The Obama Rules Changed Campus Culture

Now, I’m sorry for being a pessimist, because this really is good news, but there is still a long, long road ahead for colleges and students. You’re going to see a lot of media screeching that DeVos and her department are making it easier for men to rape, or sending us back to the dark ages when rape was supposedly allowed on college campuses. This is not true.

Even with the older guidance, opponents of DeVos (who, honestly, would oppose anything that didn’t strengthen the dangerous mantra of “always believe the accuser”), should know that they have won the culture war over sexual assault on college campuses. In the years since the Obama guidance was posted, activists—along with the media and legislators—have succeeded in expanding the definition of sexual assault.

Now, essentially, if a woman says she was raped, she was raped. Drunken hookups are now rape, even if both parties were equally drunk. Regretted sex is now rape, because, in the words of one activist, students “need some time to reflect” before deciding to make an accusation. There is virtually no way for a student—especially a male student—to have consensual sex on campuses, because if the other person claims it wasn’t consensual, that’s all a school needs because they want to show they take sexual assault seriously.

Even with the new guidance, some college presidents and states have declared they will continue to follow the Obama-era guidelines. In January, a panel of college presidents agreed with the parts of the Obama-era guidance that have become so controversial. John Jasinski, president of Northwest Missouri State University, said his school would continue to use the Obama-era guidance regardless of what DeVos did. Just last week, the California legislature passed a bill that would codify the Obama-era guidance for the state. Gov. Jerry Brown will likely sign.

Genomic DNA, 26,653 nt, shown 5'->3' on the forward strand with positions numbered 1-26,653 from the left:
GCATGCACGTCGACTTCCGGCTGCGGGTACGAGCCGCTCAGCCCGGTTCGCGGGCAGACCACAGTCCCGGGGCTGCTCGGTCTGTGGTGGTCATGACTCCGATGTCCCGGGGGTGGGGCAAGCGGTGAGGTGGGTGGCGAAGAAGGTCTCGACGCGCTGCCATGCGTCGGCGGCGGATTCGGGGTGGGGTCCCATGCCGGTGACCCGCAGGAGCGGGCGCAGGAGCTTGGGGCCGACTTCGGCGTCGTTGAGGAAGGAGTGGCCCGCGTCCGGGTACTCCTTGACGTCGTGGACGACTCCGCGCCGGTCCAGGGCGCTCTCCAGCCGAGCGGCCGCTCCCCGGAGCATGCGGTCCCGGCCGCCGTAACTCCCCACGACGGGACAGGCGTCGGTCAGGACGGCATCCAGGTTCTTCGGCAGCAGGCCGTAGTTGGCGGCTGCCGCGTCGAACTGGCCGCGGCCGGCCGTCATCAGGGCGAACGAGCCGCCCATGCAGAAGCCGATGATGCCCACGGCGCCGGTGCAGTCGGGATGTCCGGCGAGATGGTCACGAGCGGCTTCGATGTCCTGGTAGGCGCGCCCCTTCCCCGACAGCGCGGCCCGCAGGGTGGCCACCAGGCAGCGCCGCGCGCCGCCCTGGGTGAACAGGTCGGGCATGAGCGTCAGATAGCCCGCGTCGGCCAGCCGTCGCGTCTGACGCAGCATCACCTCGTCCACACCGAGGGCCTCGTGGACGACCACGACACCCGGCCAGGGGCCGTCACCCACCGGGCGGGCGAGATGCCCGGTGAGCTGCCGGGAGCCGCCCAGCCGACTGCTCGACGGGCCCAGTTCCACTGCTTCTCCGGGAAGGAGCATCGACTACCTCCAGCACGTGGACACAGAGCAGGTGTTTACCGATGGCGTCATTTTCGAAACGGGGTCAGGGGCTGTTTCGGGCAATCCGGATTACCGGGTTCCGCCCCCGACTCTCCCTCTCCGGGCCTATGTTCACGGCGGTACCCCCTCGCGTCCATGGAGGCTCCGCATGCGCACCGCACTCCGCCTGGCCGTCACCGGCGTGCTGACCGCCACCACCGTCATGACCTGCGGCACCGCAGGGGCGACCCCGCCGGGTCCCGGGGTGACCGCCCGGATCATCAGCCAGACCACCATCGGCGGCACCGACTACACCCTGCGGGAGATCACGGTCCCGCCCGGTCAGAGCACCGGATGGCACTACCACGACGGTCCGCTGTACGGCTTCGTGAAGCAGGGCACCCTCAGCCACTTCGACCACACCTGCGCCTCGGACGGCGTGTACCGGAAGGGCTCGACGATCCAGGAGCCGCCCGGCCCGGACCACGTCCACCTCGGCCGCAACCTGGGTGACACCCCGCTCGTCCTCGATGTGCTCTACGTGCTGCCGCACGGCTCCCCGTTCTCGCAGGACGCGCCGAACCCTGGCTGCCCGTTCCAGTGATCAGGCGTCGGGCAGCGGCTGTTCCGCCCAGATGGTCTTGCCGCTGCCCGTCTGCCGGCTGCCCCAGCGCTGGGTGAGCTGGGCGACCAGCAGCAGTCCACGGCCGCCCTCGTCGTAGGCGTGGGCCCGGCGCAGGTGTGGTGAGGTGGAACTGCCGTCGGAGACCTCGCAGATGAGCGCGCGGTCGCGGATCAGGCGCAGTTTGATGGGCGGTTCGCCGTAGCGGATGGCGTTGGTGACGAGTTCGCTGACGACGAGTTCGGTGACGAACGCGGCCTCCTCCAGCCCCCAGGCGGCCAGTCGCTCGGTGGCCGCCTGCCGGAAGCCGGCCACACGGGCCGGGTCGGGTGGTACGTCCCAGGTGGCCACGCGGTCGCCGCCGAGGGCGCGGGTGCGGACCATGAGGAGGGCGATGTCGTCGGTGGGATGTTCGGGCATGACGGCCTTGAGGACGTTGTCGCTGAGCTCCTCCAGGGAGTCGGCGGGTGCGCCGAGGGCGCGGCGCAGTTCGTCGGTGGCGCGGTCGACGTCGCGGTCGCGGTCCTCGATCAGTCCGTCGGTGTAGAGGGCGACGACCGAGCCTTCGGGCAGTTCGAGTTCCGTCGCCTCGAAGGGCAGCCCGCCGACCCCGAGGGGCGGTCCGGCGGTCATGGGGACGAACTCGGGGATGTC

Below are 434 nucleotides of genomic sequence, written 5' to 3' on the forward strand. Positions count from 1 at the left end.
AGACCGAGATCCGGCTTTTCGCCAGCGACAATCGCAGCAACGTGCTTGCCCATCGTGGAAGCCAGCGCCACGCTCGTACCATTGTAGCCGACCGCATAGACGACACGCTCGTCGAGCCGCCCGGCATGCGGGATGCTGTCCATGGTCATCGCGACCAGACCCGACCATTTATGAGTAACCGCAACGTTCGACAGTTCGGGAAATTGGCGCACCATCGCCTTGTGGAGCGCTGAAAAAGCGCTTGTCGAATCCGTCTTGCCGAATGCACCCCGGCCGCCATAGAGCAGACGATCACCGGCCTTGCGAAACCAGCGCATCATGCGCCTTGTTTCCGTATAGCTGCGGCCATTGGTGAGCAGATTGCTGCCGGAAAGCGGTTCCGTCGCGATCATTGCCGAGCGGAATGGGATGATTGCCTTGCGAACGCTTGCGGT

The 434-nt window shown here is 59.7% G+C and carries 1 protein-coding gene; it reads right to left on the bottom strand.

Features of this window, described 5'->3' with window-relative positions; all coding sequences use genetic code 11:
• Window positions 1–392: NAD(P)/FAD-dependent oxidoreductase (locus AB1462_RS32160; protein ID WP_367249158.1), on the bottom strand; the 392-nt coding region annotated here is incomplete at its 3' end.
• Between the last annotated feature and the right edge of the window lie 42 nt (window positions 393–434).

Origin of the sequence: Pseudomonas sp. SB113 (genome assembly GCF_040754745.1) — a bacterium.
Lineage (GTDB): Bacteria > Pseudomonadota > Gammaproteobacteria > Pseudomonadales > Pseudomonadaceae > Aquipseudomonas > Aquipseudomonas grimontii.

I’ve written about this issue for years, so I’m glad to see changes coming. DeVos’s speech earlier this month wasn’t just about accused students (although the pendulum has swung too far against them, when many may be innocent), it was also about accusers, who haven’t been properly protected under Obama guidance. The best thing a school can do for an accuser isn’t to kick her rapist off campus, so he’s free to roam the streets and rape others. That’s the worst outcome of the criminal justice system.

And without the involvement of law enforcement, schools can’t compel the accused (or the accuser, in cases of false accusations), to turn over cell phone or other evidence that could prove what happened one way or the other. Poorly trained administrators trained to believe the accuser are no substitute for law enforcement.

This is absolutely a good step forward, but it will be years before schools readjust and our culture realizes that not all sex is rape.

Ashe Schow is a senior contributor to the Federalist and senior political columnist for the New York Observer. She also contributes to a weekly segment on the Enough Already podcast. She has previously worked for Watchdog.org, the Washington Examiner and the Heritage Foundation.